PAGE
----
Ch-ch-ch-changes

If there’s one thing teachers have had to get used to in recent years, it’s change. Policy changes, assessment changes, curriculum changes…it’s been a bumpy ride! Change can be a very positive thing; after all, we’d never make any progress if things stayed the same. But change is often met with trepidation, mainly because of the fear of the unknown. As Kylie once sung, ‘it’s better the devil you know’. Or is it? Without change, we wouldn’t have discovered black holes, won women the vote, abolished slavery or developed effective treatments for cancer.

Therefore, with change being an inevitability that we’re going to experience throughout our lives,  the trick is to tackle the anxiety that’s often associated with it, so that we can focus on the positive aspects, and empower ourselves to take action against negative changes.

Here are my top three tips on how to effectively manage change – whether that be at work, school or in your personal life.

What’s the worst that can happen?

It’s human instinct to envisage the worst possible outcomes so we can plan how to protect ourselves if the worst should happen. But often this thinking can become unreasonable and lead to unnecessary stress. Let’s take a child’s first day at secondary school as an example. I’m sure all children have thought they won’t make any new friends, they won’t be able to understand the lessons, they’ll get lost, they’ll fall victim to bullies and so on. These are all very understandable concerns but, when looked at objectively, is it likely that the child will make no new friends, or be the only one in their class to not understand what’s going on? They certainly won’t be the only one with these fears. Year after year, children start secondary school worrying that the world as they know it will come to an end and they’re walking into a scary world of big-boy bullies and tyrannical teachers. Fortunately, in the vast majority of cases, these fears prove baseless and children adapt to their new surroundings in the amazing way that only children can.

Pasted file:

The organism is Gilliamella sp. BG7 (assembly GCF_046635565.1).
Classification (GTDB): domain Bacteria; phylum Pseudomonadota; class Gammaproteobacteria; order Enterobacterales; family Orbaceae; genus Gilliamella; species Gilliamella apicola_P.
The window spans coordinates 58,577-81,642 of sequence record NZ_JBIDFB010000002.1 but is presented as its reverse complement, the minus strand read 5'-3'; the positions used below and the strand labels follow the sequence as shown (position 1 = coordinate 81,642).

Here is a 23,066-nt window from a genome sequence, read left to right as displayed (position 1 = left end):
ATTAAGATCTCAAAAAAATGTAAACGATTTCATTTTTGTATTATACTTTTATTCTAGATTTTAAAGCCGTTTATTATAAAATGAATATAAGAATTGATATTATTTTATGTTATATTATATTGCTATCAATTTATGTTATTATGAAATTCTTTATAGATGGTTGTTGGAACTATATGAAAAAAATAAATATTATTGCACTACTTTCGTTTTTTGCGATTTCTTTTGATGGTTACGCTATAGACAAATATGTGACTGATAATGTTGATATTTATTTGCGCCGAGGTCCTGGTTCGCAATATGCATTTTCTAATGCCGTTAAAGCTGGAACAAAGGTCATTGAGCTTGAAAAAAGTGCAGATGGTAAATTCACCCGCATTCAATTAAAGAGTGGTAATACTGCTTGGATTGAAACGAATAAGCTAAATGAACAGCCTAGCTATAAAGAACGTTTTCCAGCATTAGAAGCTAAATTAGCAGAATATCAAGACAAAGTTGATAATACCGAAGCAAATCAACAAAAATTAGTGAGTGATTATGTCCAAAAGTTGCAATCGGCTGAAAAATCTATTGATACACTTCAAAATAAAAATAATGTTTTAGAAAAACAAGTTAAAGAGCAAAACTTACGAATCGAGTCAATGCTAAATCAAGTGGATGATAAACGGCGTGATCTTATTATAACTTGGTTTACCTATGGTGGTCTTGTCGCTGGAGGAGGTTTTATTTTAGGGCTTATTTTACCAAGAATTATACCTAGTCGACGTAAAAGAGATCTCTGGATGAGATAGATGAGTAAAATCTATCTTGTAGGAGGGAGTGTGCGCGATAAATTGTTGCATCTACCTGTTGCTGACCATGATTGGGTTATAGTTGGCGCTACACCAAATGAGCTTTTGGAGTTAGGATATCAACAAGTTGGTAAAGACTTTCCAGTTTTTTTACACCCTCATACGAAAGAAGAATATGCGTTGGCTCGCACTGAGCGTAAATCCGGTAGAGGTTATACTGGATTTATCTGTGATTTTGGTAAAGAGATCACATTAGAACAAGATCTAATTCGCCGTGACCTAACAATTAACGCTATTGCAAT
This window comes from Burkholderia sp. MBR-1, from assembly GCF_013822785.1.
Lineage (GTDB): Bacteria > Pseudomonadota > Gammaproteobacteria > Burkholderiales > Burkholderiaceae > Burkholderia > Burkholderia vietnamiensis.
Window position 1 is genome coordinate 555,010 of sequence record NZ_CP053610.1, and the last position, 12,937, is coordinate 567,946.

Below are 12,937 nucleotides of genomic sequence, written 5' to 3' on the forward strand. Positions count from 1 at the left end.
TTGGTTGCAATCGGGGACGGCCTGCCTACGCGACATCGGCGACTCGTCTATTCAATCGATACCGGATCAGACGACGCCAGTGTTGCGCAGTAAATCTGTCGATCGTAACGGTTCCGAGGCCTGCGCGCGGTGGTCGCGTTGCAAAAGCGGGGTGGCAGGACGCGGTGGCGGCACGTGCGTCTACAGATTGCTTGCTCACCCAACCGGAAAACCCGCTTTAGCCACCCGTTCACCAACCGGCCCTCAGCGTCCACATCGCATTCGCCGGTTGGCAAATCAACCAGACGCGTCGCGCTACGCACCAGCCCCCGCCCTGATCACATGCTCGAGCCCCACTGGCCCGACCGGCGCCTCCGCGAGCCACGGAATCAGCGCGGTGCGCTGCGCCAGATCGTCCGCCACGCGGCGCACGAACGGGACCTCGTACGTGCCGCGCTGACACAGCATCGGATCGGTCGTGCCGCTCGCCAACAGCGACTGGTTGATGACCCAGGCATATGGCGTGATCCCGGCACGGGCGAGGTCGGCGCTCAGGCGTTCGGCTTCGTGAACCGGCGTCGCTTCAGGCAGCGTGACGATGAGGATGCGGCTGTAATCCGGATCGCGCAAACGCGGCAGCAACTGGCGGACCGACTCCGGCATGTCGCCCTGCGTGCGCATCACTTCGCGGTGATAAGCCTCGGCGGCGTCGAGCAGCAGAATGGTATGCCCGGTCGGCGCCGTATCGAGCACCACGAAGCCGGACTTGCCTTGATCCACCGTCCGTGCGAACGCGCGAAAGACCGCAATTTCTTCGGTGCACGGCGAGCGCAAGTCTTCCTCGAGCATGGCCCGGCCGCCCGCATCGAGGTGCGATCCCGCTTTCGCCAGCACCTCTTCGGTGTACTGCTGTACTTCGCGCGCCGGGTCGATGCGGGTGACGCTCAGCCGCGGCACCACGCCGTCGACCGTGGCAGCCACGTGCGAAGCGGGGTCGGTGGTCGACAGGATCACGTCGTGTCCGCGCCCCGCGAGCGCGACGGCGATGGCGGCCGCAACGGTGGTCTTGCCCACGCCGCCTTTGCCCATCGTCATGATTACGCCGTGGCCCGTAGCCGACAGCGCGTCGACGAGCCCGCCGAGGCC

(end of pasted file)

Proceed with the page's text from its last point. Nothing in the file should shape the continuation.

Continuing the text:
You shouldn’t condemn yourself for having these anxieties. Of course, you shouldn’t become complacent and assume that everything will be fine either, but it is senseless to worry about things that will most probably never happen (easier said than done, I know!). If you can’t control your natural urge to foresee the worst, take the time to consider what the absolute worst outcome of the change would be, think about how likely this is to happen and then, if it makes you feel more in control of the situation, make a plan for what you would do in that unfortunate situation. If you don’t make any new friends, maybe join an after-school club; if you fall behind in class, speak to your teacher about how you can catch up or ask to be moved to a different class; if you get bullied, think of who you can speak to that you trust. For every problem there is a solution. Telling yourself this will help you to tackle any change.

Take control or let it go